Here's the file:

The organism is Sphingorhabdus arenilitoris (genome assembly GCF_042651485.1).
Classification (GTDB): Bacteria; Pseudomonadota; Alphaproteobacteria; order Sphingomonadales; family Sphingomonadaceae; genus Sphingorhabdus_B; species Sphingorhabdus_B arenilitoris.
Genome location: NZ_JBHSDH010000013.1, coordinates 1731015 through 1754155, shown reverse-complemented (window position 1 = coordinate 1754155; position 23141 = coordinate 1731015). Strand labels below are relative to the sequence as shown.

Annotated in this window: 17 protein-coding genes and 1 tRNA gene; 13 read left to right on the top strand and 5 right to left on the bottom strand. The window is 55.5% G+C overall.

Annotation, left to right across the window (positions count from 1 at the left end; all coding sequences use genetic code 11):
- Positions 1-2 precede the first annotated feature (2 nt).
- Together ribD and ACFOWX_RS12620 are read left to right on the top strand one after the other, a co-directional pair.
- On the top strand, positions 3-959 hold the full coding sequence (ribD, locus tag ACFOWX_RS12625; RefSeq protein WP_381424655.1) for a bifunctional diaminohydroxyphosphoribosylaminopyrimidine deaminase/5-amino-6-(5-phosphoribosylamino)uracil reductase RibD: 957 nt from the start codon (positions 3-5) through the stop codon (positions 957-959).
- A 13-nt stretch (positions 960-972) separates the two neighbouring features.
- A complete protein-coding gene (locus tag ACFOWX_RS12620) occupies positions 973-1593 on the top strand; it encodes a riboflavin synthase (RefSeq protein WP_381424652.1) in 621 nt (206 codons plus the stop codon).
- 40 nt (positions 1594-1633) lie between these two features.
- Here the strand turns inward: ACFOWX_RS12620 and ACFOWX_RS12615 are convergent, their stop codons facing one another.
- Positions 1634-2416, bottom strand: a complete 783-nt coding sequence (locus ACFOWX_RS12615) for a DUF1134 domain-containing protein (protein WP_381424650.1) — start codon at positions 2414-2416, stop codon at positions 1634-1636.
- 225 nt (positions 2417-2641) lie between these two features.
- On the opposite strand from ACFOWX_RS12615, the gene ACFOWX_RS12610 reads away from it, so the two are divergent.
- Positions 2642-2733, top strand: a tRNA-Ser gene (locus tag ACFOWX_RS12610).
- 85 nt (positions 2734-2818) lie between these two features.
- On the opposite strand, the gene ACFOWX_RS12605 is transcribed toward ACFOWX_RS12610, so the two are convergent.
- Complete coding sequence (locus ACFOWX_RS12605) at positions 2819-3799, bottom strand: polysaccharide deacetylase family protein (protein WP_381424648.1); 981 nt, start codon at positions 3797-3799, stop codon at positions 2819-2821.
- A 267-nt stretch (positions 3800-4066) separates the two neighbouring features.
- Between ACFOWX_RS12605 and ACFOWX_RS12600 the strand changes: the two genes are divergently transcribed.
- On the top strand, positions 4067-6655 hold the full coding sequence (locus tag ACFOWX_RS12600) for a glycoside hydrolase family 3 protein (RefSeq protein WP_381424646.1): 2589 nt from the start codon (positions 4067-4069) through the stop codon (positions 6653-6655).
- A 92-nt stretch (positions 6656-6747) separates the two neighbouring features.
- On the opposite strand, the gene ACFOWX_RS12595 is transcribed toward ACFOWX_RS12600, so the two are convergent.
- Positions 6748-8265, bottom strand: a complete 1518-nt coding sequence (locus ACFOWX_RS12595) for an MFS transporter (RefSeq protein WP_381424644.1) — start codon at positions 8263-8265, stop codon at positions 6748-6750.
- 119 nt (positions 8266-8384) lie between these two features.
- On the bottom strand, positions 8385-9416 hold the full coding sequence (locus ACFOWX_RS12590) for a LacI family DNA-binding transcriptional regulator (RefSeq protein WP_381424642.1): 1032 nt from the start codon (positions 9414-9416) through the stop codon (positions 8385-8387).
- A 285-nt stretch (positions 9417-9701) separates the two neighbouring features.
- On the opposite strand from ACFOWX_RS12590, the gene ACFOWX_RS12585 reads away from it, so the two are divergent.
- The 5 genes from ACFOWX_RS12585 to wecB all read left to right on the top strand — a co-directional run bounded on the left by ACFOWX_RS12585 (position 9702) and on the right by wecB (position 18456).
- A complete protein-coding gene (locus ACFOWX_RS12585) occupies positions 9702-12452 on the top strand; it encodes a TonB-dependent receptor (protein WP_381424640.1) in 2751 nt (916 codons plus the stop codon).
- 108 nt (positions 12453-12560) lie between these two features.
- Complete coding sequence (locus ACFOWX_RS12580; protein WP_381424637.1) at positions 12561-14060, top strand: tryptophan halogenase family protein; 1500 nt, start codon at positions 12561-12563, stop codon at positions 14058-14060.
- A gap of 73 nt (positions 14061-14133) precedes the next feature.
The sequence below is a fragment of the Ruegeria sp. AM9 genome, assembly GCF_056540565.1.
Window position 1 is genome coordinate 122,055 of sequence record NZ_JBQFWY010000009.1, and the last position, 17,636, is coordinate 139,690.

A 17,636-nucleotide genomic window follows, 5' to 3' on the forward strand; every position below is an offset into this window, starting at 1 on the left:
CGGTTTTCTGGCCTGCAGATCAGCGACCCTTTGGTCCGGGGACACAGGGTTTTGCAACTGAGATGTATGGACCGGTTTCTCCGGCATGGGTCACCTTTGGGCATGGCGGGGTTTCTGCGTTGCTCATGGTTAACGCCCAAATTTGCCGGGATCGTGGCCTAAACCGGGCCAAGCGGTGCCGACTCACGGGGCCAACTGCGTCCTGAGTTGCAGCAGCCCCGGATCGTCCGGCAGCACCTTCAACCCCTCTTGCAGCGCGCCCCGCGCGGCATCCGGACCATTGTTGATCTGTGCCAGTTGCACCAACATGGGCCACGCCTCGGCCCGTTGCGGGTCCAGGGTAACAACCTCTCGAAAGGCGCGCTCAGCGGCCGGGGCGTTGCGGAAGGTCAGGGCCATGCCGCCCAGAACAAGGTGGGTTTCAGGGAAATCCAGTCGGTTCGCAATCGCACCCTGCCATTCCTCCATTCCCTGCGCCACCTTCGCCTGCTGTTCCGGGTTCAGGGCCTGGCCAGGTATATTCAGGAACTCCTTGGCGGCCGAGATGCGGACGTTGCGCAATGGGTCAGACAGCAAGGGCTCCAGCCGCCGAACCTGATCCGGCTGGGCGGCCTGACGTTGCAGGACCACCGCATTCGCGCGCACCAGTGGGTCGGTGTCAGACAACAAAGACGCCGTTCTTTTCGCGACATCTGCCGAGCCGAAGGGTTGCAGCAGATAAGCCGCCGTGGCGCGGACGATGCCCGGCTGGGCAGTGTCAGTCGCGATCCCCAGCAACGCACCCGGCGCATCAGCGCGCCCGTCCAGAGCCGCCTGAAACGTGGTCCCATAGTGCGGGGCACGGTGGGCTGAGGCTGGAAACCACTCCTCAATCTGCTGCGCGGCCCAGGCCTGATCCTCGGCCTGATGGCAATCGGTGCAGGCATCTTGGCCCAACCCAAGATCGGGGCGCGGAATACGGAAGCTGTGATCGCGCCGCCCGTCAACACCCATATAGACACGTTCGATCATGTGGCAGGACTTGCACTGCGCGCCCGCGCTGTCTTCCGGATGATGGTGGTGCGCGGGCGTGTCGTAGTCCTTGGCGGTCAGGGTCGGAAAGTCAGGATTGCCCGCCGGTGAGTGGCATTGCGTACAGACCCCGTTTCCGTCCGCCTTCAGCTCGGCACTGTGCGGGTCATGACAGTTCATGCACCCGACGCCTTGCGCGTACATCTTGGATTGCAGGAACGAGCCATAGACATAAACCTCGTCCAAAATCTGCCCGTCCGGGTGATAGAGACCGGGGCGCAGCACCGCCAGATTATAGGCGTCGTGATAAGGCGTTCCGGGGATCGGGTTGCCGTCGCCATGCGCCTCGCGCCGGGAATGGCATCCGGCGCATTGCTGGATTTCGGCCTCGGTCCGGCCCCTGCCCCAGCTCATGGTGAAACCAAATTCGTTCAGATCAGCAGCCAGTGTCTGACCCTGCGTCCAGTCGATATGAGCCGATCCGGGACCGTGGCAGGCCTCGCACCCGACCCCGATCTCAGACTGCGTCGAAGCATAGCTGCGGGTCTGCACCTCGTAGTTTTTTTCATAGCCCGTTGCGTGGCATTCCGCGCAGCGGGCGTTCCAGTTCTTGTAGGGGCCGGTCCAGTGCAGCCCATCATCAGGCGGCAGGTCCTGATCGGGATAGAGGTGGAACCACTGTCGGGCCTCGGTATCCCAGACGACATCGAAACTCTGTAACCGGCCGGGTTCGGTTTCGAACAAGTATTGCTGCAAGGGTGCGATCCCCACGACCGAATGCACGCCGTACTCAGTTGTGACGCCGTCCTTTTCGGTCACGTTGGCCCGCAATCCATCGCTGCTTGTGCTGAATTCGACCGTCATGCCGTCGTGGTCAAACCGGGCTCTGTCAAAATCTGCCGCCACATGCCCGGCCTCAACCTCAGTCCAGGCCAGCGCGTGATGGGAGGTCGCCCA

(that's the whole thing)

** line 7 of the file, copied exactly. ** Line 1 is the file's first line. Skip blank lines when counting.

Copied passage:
- Together ribD and ACFOWX_RS12620 are read left to right on the top strand one after the other, a co-directional pair.